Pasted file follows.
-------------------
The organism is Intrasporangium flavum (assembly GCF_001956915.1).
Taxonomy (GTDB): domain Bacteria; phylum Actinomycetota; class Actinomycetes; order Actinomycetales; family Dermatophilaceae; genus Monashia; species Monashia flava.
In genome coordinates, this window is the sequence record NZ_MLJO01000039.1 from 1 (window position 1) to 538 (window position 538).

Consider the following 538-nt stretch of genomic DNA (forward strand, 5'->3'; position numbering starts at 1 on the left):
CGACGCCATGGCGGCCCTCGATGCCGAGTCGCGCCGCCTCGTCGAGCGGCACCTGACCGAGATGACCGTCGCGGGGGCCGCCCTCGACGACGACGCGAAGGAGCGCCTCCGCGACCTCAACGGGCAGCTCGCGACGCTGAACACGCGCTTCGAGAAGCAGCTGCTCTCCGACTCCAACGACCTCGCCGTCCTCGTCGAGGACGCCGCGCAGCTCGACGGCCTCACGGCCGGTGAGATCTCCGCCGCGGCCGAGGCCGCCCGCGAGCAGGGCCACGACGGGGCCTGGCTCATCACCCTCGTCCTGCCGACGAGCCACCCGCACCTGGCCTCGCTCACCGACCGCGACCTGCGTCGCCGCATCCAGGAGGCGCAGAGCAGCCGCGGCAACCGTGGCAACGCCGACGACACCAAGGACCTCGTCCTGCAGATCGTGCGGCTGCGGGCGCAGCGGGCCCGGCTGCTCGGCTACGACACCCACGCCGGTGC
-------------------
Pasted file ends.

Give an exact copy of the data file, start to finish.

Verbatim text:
The organism is Intrasporangium flavum (assembly GCF_001956915.1).
Taxonomy (GTDB): domain Bacteria; phylum Actinomycetota; class Actinomycetes; order Actinomycetales; family Dermatophilaceae; genus Monashia; species Monashia flava.
In genome coordinates, this window is the sequence record NZ_MLJO01000039.1 from 1 (window position 1) to 538 (window position 538).

Consider the following 538-nt stretch of genomic DNA (forward strand, 5'->3'; position numbering starts at 1 on the left):
CGACGCCATGGCGGCCCTCGATGCCGAGTCGCGCCGCCTCGTCGAGCGGCACCTGACCGAGATGACCGTCGCGGGGGCCGCCCTCGACGACGACGCGAAGGAGCGCCTCCGCGACCTCAACGGGCAGCTCGCGACGCTGAACACGCGCTTCGAGAAGCAGCTGCTCTCCGACTCCAACGACCTCGCCGTCCTCGTCGAGGACGCCGCGCAGCTCGACGGCCTCACGGCCGGTGAGATCTCCGCCGCGGCCGAGGCCGCCCGCGAGCAGGGCCACGACGGGGCCTGGCTCATCACCCTCGTCCTGCCGACGAGCCACCCGCACCTGGCCTCGCTCACCGACCGCGACCTGCGTCGCCGCATCCAGGAGGCGCAGAGCAGCCGCGGCAACCGTGGCAACGCCGACGACACCAAGGACCTCGTCCTGCAGATCGTGCGGCTGCGGGCGCAGCGGGCCCGGCTGCTCGGCTACGACACCCACGCCGGTGC